The value of the business, or any business, depends on who is in control of the assets. We believe Cracker Barrel’s assets would be far more productive under our leadership than in the hands of present leadership. Thus, we are willing to purchase the business because we perceive a significant upside under our management. But other sophisticated buyers also should have the opportunity to bid for the Company.

    We think Cracker Barrel’s earning power is far too low in your hands. Current management appears relatively successful because of the dismal performance under the former CEO. We firmly believe that neither you nor your management has a deep understanding of how substantial value can be created. It takes an entrepreneurial mind. To illustrate, we had to drive the Board and management to license products to third parties. Now that you see the benefits to the business, management claims the idea was part of its plan. But we have no interest in gaining credit; our interest lies in making money. Yet it is obvious you will have difficulty growing earnings through operating performance henceforth. We are convinced you are leaving a ton of value on the table. In contrast, the sale of the Company will create immediate value for all.

    If you are confident in your ability, then, alternatively, you should take on leverage and do a share repurchase. We would consider selling our entire position because we would not want to leave our money in your care. The handling of the Duck Dynasty controversy is another example of poor judgment.

    Naturally, if our bid is the highest offer, then the Board’s fiduciary duty should dictate a sale to us. We have been working closely with an investment banking firm to arrange the financing required for us to complete the transaction. Consequently, we are prepared to collaborate with the Board in order to amend Tennessee law, thereby placing us in a position to provide the Board with a proposal that would maximize value for all shareholders. All options are on the table.

    Should the Board refuse to take meaningful steps to engage in an extraordinary transaction, including the public announcement of its commencement of such a process, we then intend to exercise any and all rights and remedies at our disposal, including a call for a special meeting of shareholders.

    We remain resolute in our quest for value maximization.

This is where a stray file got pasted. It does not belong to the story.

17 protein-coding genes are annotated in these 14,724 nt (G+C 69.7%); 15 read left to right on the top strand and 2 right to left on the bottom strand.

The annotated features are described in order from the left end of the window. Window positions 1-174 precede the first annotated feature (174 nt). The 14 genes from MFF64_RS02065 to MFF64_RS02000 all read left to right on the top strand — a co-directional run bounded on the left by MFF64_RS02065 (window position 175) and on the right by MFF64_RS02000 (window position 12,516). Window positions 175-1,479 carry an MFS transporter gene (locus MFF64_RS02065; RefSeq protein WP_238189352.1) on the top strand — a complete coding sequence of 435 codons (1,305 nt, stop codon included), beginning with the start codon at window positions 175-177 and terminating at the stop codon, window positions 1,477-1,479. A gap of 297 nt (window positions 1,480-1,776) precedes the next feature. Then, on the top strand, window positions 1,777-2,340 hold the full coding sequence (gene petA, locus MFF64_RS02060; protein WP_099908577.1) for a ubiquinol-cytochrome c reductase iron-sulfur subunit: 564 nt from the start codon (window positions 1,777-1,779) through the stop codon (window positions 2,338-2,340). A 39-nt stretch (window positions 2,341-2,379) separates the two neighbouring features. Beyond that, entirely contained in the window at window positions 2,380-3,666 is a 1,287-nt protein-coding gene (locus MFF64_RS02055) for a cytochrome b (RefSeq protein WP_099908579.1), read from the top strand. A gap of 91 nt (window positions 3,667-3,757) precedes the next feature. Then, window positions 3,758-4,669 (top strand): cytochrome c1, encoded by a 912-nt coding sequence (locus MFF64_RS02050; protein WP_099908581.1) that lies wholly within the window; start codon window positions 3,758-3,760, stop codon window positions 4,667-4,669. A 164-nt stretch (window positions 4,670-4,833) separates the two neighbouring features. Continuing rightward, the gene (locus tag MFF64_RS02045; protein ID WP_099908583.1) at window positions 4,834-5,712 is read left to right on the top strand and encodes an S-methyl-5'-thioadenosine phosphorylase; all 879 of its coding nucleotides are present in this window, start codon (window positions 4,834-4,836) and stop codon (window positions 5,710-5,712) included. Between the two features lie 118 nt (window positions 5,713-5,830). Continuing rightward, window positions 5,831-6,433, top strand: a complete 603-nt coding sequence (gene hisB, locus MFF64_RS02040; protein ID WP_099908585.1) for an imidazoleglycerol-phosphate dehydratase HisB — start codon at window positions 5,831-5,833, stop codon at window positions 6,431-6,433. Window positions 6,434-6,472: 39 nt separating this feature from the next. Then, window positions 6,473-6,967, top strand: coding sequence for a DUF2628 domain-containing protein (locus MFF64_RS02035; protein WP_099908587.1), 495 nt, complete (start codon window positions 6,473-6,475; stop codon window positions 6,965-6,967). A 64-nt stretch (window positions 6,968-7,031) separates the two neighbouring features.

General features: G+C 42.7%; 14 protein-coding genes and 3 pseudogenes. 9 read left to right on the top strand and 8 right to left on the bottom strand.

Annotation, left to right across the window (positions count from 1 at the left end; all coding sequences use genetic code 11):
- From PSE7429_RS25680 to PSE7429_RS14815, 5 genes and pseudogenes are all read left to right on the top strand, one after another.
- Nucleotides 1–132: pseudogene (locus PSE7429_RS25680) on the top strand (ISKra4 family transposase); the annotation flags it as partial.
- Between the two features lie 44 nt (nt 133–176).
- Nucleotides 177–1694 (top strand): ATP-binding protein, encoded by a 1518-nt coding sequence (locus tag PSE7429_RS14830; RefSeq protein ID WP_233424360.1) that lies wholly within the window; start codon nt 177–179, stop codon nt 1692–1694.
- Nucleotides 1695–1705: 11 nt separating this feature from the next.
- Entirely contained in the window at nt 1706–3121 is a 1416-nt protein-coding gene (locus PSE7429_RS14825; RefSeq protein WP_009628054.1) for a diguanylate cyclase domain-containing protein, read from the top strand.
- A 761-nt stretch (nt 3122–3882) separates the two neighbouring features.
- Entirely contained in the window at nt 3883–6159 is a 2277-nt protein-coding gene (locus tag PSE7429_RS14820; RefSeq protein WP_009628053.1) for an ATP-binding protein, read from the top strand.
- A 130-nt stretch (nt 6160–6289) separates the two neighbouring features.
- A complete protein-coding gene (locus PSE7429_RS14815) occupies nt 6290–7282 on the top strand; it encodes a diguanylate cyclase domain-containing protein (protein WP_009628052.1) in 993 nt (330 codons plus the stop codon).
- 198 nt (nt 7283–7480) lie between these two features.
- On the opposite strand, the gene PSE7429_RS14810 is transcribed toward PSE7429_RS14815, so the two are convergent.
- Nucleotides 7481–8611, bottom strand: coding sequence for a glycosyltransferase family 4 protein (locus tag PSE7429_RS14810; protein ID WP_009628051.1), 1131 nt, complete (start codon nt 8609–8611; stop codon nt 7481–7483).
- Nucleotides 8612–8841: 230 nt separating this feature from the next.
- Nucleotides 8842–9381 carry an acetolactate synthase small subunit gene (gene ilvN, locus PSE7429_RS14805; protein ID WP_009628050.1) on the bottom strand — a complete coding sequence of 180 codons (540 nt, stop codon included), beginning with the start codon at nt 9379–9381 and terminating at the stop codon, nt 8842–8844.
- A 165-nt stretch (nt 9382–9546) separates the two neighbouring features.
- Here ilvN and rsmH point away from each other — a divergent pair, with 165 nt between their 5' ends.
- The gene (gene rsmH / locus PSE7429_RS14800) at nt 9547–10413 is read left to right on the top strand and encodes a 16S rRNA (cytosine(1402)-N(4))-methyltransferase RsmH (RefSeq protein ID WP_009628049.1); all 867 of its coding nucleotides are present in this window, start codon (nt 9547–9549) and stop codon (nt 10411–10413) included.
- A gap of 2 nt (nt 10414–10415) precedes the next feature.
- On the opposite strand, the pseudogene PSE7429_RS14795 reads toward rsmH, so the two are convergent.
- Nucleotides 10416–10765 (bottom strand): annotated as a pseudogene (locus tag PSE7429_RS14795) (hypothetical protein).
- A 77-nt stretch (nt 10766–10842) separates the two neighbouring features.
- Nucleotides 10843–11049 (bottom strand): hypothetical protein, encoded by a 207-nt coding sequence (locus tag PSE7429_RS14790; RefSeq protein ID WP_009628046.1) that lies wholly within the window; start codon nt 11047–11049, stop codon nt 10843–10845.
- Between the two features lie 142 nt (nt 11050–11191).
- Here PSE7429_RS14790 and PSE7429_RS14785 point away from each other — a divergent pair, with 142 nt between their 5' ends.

Sincerely,

    /s/ Sardar Biglari

    Sardar Biglari

  • Report this Comment On December 30, 2013, at 2:08 PM, AnsgarJohn wrote:

    Maybe Biglari, like Buffett, should read "How to make friends and influence people."

    (Nasdaq:CBRL) said today that its Board of Directors has considered both Sardar Biglari's recent filing and subsequent letter demanding that the Company commence a sale process, and has determined that the continued execution of the Company's existing business strategy is currently the proper course of action for the long-term best interests of the Company and its shareholders.

    Commenting on the decision, James W. Bradford, Chairman of the Board of Cracker Barrel said: "We are disappointed that Mr. Biglari is seeking to call a special meeting to vote on a proposal requesting that the Company commence a sale process, particularly in light of his defeat by substantial margins in three consecutive proxy contests. Cracker Barrel's Board of Directors continues to believe that the execution of management's existing business strategy will create the most value for all shareholders. The Board regularly evaluates all options to serve the best interests of the Company and its shareholders and will continue to do so."

  • Report this Comment On December 31, 2013, at 2:46 AM, dwduke wrote:

    The Robertson's might could consider buying Cracker Barrel and own it out right. Miss Kay could contribute more southern recipes, and the draw to Cracker Barrel would be even more, and Mr. Biglari would not get any of the profits.

  • Report this Comment On January 01, 2014, at 10:24 AM, FREEHIKER wrote:

    If he is unhappy with the way the business is operating, he can always call his broker and sell.